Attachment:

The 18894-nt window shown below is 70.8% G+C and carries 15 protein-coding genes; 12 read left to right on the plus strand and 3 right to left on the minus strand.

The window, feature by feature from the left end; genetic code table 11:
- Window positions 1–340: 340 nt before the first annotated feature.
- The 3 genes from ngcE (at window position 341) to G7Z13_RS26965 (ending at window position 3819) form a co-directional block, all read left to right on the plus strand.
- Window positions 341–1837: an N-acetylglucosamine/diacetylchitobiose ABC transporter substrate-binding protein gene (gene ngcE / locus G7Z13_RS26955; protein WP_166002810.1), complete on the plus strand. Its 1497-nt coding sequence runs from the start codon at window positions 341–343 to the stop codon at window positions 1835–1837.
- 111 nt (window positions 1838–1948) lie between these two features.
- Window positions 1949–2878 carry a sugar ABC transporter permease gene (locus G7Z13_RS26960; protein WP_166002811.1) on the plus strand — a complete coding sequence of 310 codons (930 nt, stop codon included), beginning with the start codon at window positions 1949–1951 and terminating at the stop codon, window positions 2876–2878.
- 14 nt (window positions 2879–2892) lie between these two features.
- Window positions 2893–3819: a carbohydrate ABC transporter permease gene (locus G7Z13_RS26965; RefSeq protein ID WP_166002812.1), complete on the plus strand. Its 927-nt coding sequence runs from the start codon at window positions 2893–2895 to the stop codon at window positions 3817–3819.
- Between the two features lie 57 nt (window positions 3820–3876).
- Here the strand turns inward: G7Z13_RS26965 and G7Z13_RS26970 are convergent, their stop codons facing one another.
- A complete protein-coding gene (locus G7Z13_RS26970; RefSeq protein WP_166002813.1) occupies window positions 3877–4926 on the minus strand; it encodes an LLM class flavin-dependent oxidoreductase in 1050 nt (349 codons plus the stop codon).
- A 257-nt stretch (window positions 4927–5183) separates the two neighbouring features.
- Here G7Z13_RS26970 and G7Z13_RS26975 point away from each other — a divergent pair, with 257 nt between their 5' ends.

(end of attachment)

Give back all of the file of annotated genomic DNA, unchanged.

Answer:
The 18894-nt window shown below is 70.8% G+C and carries 15 protein-coding genes; 12 read left to right on the plus strand and 3 right to left on the minus strand.

The window, feature by feature from the left end; genetic code table 11:
- Window positions 1–340: 340 nt before the first annotated feature.
- The 3 genes from ngcE (at window position 341) to G7Z13_RS26965 (ending at window position 3819) form a co-directional block, all read left to right on the plus strand.
- Window positions 341–1837: an N-acetylglucosamine/diacetylchitobiose ABC transporter substrate-binding protein gene (gene ngcE / locus G7Z13_RS26955; protein WP_166002810.1), complete on the plus strand. Its 1497-nt coding sequence runs from the start codon at window positions 341–343 to the stop codon at window positions 1835–1837.
- 111 nt (window positions 1838–1948) lie between these two features.
- Window positions 1949–2878 carry a sugar ABC transporter permease gene (locus G7Z13_RS26960; protein WP_166002811.1) on the plus strand — a complete coding sequence of 310 codons (930 nt, stop codon included), beginning with the start codon at window positions 1949–1951 and terminating at the stop codon, window positions 2876–2878.
- 14 nt (window positions 2879–2892) lie between these two features.
- Window positions 2893–3819: a carbohydrate ABC transporter permease gene (locus G7Z13_RS26965; RefSeq protein ID WP_166002812.1), complete on the plus strand. Its 927-nt coding sequence runs from the start codon at window positions 2893–2895 to the stop codon at window positions 3817–3819.
- Between the two features lie 57 nt (window positions 3820–3876).
- Here the strand turns inward: G7Z13_RS26965 and G7Z13_RS26970 are convergent, their stop codons facing one another.
- A complete protein-coding gene (locus G7Z13_RS26970; RefSeq protein WP_166002813.1) occupies window positions 3877–4926 on the minus strand; it encodes an LLM class flavin-dependent oxidoreductase in 1050 nt (349 codons plus the stop codon).
- A 257-nt stretch (window positions 4927–5183) separates the two neighbouring features.
- Here G7Z13_RS26970 and G7Z13_RS26975 point away from each other — a divergent pair, with 257 nt between their 5' ends.